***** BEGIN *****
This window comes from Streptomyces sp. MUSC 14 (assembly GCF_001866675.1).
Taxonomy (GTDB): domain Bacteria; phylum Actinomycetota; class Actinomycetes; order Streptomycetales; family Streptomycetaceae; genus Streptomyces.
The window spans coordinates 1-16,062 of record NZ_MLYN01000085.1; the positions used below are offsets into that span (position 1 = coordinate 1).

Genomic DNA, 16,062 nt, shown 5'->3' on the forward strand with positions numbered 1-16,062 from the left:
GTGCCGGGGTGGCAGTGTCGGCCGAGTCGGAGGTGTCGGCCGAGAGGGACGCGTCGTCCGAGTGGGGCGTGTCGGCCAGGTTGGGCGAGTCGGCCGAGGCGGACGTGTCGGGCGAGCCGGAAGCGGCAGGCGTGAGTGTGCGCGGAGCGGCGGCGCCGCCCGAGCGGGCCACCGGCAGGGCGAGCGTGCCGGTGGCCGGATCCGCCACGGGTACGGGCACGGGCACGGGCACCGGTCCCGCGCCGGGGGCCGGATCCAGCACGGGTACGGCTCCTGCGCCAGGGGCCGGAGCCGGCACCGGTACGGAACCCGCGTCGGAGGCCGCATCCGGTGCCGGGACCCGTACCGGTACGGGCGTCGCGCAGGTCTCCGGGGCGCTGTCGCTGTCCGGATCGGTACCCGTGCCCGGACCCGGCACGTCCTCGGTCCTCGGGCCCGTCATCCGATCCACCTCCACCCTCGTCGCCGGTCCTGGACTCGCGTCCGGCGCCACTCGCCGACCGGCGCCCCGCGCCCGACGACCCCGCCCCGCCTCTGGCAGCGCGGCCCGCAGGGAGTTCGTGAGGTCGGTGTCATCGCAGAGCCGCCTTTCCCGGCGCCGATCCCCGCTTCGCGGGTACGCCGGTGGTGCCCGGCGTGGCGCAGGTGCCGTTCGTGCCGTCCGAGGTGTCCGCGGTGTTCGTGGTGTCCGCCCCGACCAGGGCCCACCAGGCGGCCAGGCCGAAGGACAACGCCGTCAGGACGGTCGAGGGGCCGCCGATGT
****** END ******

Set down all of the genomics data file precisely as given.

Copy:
This window comes from Streptomyces sp. MUSC 14 (assembly GCF_001866675.1).
Taxonomy (GTDB): domain Bacteria; phylum Actinomycetota; class Actinomycetes; order Streptomycetales; family Streptomycetaceae; genus Streptomyces.
The window spans coordinates 1-16,062 of record NZ_MLYN01000085.1; the positions used below are offsets into that span (position 1 = coordinate 1).

Genomic DNA, 16,062 nt, shown 5'->3' on the forward strand with positions numbered 1-16,062 from the left:
GTGCCGGGGTGGCAGTGTCGGCCGAGTCGGAGGTGTCGGCCGAGAGGGACGCGTCGTCCGAGTGGGGCGTGTCGGCCAGGTTGGGCGAGTCGGCCGAGGCGGACGTGTCGGGCGAGCCGGAAGCGGCAGGCGTGAGTGTGCGCGGAGCGGCGGCGCCGCCCGAGCGGGCCACCGGCAGGGCGAGCGTGCCGGTGGCCGGATCCGCCACGGGTACGGGCACGGGCACGGGCACCGGTCCCGCGCCGGGGGCCGGATCCAGCACGGGTACGGCTCCTGCGCCAGGGGCCGGAGCCGGCACCGGTACGGAACCCGCGTCGGAGGCCGCATCCGGTGCCGGGACCCGTACCGGTACGGGCGTCGCGCAGGTCTCCGGGGCGCTGTCGCTGTCCGGATCGGTACCCGTGCCCGGACCCGGCACGTCCTCGGTCCTCGGGCCCGTCATCCGATCCACCTCCACCCTCGTCGCCGGTCCTGGACTCGCGTCCGGCGCCACTCGCCGACCGGCGCCCCGCGCCCGACGACCCCGCCCCGCCTCTGGCAGCGCGGCCCGCAGGGAGTTCGTGAGGTCGGTGTCATCGCAGAGCCGCCTTTCCCGGCGCCGATCCCCGCTTCGCGGGTACGCCGGTGGTGCCCGGCGTGGCGCAGGTGCCGTTCGTGCCGTCCGAGGTGTCCGCGGTGTTCGTGGTGTCCGCCCCGACCAGGGCCCACCAGGCGGCCAGGCCGAAGGACAACGCCGTCAGGACGGTCGAGGGGCCGCCGATGT